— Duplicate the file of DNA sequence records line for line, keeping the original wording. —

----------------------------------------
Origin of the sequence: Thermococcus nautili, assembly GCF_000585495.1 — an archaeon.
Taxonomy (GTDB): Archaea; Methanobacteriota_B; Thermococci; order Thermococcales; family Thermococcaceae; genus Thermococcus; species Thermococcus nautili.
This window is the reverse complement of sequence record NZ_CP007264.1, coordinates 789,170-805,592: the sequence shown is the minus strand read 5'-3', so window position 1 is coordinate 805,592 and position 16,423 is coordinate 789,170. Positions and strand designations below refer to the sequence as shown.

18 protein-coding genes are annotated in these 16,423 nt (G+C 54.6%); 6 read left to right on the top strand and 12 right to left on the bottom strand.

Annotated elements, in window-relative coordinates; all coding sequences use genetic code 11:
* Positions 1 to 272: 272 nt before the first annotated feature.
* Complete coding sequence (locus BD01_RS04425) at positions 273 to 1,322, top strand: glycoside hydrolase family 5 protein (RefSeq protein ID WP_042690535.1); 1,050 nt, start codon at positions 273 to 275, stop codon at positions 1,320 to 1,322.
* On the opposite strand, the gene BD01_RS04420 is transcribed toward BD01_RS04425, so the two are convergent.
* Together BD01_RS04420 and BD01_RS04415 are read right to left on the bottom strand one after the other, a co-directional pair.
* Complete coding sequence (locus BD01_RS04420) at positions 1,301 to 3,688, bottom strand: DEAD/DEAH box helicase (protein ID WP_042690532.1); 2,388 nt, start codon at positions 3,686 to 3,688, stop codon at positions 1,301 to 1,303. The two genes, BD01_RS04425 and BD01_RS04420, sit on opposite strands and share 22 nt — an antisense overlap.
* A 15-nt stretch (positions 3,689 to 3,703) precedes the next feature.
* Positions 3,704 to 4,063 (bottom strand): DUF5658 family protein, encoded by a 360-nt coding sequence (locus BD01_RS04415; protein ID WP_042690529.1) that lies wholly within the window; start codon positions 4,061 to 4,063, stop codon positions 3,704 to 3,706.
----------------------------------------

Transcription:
Origin of the sequence: Thermococcus nautili, assembly GCF_000585495.1 — an archaeon.
Taxonomy (GTDB): Archaea; Methanobacteriota_B; Thermococci; order Thermococcales; family Thermococcaceae; genus Thermococcus; species Thermococcus nautili.
This window is the reverse complement of sequence record NZ_CP007264.1, coordinates 789,170-805,592: the sequence shown is the minus strand read 5'-3', so window position 1 is coordinate 805,592 and position 16,423 is coordinate 789,170. Positions and strand designations below refer to the sequence as shown.

18 protein-coding genes are annotated in these 16,423 nt (G+C 54.6%); 6 read left to right on the top strand and 12 right to left on the bottom strand.

Annotated elements, in window-relative coordinates; all coding sequences use genetic code 11:
* Positions 1 to 272: 272 nt before the first annotated feature.
* Complete coding sequence (locus BD01_RS04425) at positions 273 to 1,322, top strand: glycoside hydrolase family 5 protein (RefSeq protein ID WP_042690535.1); 1,050 nt, start codon at positions 273 to 275, stop codon at positions 1,320 to 1,322.
* On the opposite strand, the gene BD01_RS04420 is transcribed toward BD01_RS04425, so the two are convergent.
* Together BD01_RS04420 and BD01_RS04415 are read right to left on the bottom strand one after the other, a co-directional pair.
* Complete coding sequence (locus BD01_RS04420) at positions 1,301 to 3,688, bottom strand: DEAD/DEAH box helicase (protein ID WP_042690532.1); 2,388 nt, start codon at positions 3,686 to 3,688, stop codon at positions 1,301 to 1,303. The two genes, BD01_RS04425 and BD01_RS04420, sit on opposite strands and share 22 nt — an antisense overlap.
* A 15-nt stretch (positions 3,689 to 3,703) precedes the next feature.
* Positions 3,704 to 4,063 (bottom strand): DUF5658 family protein, encoded by a 360-nt coding sequence (locus BD01_RS04415; protein ID WP_042690529.1) that lies wholly within the window; start codon positions 4,061 to 4,063, stop codon positions 3,704 to 3,706.